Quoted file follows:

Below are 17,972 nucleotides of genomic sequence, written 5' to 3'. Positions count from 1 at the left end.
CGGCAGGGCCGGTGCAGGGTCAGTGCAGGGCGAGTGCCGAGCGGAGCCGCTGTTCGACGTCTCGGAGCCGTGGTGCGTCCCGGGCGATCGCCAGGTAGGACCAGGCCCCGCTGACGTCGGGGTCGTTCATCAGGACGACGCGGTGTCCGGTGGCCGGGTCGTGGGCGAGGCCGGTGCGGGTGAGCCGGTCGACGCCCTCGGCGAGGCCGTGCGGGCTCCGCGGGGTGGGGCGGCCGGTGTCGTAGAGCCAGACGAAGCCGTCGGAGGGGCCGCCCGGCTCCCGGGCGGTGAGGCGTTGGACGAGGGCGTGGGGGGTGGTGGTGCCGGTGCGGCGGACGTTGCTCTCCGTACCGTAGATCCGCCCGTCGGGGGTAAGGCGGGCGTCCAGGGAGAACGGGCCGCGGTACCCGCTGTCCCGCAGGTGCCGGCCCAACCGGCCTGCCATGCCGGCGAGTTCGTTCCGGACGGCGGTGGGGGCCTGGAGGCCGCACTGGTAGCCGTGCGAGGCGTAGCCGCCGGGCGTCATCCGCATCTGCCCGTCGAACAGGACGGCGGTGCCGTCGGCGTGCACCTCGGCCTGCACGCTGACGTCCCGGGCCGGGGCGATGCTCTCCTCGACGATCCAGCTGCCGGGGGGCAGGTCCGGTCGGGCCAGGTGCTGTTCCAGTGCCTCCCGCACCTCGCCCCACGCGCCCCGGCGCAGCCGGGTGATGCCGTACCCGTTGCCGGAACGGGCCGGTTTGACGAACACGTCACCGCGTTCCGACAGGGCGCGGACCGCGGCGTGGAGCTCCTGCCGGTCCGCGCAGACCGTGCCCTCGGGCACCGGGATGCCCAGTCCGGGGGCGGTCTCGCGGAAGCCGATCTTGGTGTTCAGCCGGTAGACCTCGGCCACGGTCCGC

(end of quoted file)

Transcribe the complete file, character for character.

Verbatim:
Below are 17,972 nucleotides of genomic sequence, written 5' to 3'. Positions count from 1 at the left end.
CGGCAGGGCCGGTGCAGGGTCAGTGCAGGGCGAGTGCCGAGCGGAGCCGCTGTTCGACGTCTCGGAGCCGTGGTGCGTCCCGGGCGATCGCCAGGTAGGACCAGGCCCCGCTGACGTCGGGGTCGTTCATCAGGACGACGCGGTGTCCGGTGGCCGGGTCGTGGGCGAGGCCGGTGCGGGTGAGCCGGTCGACGCCCTCGGCGAGGCCGTGCGGGCTCCGCGGGGTGGGGCGGCCGGTGTCGTAGAGCCAGACGAAGCCGTCGGAGGGGCCGCCCGGCTCCCGGGCGGTGAGGCGTTGGACGAGGGCGTGGGGGGTGGTGGTGCCGGTGCGGCGGACGTTGCTCTCCGTACCGTAGATCCGCCCGTCGGGGGTAAGGCGGGCGTCCAGGGAGAACGGGCCGCGGTACCCGCTGTCCCGCAGGTGCCGGCCCAACCGGCCTGCCATGCCGGCGAGTTCGTTCCGGACGGCGGTGGGGGCCTGGAGGCCGCACTGGTAGCCGTGCGAGGCGTAGCCGCCGGGCGTCATCCGCATCTGCCCGTCGAACAGGACGGCGGTGCCGTCGGCGTGCACCTCGGCCTGCACGCTGACGTCCCGGGCCGGGGCGATGCTCTCCTCGACGATCCAGCTGCCGGGGGGCAGGTCCGGTCGGGCCAGGTGCTGTTCCAGTGCCTCCCGCACCTCGCCCCACGCGCCCCGGCGCAGCCGGGTGATGCCGTACCCGTTGCCGGAACGGGCCGGTTTGACGAACACGTCACCGCGTTCCGACAGGGCGCGGACCGCGGCGTGGAGCTCCTGCCGGTCCGCGCAGACCGTGCCCTCGGGCACCGGGATGCCCAGTCCGGGGGCGGTCTCGCGGAAGCCGATCTTGGTGTTCAGCCGGTAGACCTCGGCCACGGTCCGC